I honestly can't think of a way 'funny' might mean dishonest or unfriendly. It can mean 'strange' if intended that way. Can you you provide references to the dictionary definitions you saw?
In any case, people will interpret ambiguous words in the way you intend them if you use the appropriate non-verbal cues, such as tone of voice and facial expression. I can't really teach you those in writing so I'd suggest observing people to find out how to do it. If you want to convey a positive meaning, smiling or chuckling when you say it is a good start. If you want to be sure they understand, then add an explanation.
My daughter's teacher is funny. She told a great joke during our conference. (humorous)
My daughter's teacher is funny. She said something really strange during our conference. (strange)
You'll probably have to ask your daughter what she meant when she said the teacher was 'funny', if it's not clear. There's no way of knowing otherwise.
I would advise you not to call someone cheeky, unless you're on very good terms with them and you're speaking casually to them or their friends. It could easily be taken the wrong way. Even if being cheeky is funny, it's still slightly rude or disrespectful, which make it negative under most circumstances. It's actually not a word that I would expect most kindergartners to know how to use appropriately. I'd suggest investigating where your daughter heard it. The kids at school might be repeating something their parents have said without really knowing what it means. They do that often.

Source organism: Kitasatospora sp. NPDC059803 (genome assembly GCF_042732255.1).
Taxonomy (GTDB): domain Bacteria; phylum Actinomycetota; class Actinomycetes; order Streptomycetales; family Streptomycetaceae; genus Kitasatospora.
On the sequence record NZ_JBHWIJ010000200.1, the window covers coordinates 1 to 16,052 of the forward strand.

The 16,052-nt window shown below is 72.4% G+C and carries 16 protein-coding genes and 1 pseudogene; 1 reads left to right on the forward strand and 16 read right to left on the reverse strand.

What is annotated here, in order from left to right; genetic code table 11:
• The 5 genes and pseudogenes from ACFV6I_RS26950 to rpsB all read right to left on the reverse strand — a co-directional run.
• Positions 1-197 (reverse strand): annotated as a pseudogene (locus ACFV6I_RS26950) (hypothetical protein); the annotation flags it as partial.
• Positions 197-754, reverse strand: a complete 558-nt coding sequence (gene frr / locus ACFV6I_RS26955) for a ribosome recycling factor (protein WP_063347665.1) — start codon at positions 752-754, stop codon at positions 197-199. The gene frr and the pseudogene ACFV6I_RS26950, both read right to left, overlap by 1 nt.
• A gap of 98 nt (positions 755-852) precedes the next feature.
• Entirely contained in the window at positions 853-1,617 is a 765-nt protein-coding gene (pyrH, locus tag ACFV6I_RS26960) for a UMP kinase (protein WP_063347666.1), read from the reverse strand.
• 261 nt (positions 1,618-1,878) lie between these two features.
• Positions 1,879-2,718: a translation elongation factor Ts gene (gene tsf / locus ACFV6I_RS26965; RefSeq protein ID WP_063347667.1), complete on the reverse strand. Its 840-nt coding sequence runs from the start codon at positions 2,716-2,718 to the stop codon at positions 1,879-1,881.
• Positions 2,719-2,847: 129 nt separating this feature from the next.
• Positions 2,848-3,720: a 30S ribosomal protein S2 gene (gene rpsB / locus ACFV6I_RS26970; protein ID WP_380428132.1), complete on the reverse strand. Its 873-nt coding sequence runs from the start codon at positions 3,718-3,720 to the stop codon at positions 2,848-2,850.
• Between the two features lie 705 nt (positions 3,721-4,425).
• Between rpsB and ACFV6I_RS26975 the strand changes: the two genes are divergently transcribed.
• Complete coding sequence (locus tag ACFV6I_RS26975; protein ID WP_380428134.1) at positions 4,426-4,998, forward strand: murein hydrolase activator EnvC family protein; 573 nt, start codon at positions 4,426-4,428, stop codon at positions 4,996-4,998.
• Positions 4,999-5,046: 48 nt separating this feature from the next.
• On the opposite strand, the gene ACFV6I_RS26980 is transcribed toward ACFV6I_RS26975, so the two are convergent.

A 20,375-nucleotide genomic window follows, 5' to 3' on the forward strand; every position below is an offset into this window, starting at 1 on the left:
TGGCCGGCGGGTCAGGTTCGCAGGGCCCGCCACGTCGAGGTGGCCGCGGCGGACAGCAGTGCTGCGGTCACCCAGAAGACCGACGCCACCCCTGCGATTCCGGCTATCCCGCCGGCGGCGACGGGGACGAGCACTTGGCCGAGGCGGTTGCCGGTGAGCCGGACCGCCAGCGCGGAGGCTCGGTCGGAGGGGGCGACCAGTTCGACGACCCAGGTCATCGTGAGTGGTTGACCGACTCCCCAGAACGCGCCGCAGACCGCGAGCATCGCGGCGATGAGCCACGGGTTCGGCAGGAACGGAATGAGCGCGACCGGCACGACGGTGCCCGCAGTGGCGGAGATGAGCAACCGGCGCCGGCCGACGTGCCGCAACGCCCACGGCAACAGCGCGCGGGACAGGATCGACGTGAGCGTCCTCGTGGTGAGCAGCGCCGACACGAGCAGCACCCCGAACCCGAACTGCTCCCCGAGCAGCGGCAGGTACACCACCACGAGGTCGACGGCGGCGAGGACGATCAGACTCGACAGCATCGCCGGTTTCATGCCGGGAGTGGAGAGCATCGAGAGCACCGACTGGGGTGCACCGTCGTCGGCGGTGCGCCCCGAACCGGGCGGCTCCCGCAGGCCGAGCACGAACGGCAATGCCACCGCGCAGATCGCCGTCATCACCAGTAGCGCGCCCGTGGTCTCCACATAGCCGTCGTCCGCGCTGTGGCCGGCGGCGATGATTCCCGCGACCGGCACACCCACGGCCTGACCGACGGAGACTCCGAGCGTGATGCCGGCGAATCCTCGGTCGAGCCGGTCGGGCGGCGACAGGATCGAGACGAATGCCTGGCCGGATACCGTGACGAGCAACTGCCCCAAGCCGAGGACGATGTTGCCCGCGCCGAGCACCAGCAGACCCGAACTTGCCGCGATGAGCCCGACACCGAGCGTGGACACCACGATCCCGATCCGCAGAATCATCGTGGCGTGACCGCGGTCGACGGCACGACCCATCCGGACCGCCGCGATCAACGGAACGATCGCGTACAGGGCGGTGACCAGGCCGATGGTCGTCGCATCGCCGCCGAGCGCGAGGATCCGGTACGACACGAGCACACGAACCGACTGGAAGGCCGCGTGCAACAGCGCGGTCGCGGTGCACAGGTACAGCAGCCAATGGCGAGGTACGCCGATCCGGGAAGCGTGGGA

On a totally unrelated subject, native speakers use the plural in the phrase you used,
My daughter says one of her friends is funny
If she were talking about one friend, the appropriate form is
My daughter says her friend is funny.
But she's talking about one of many. Many is plural, so 'friends' is plural.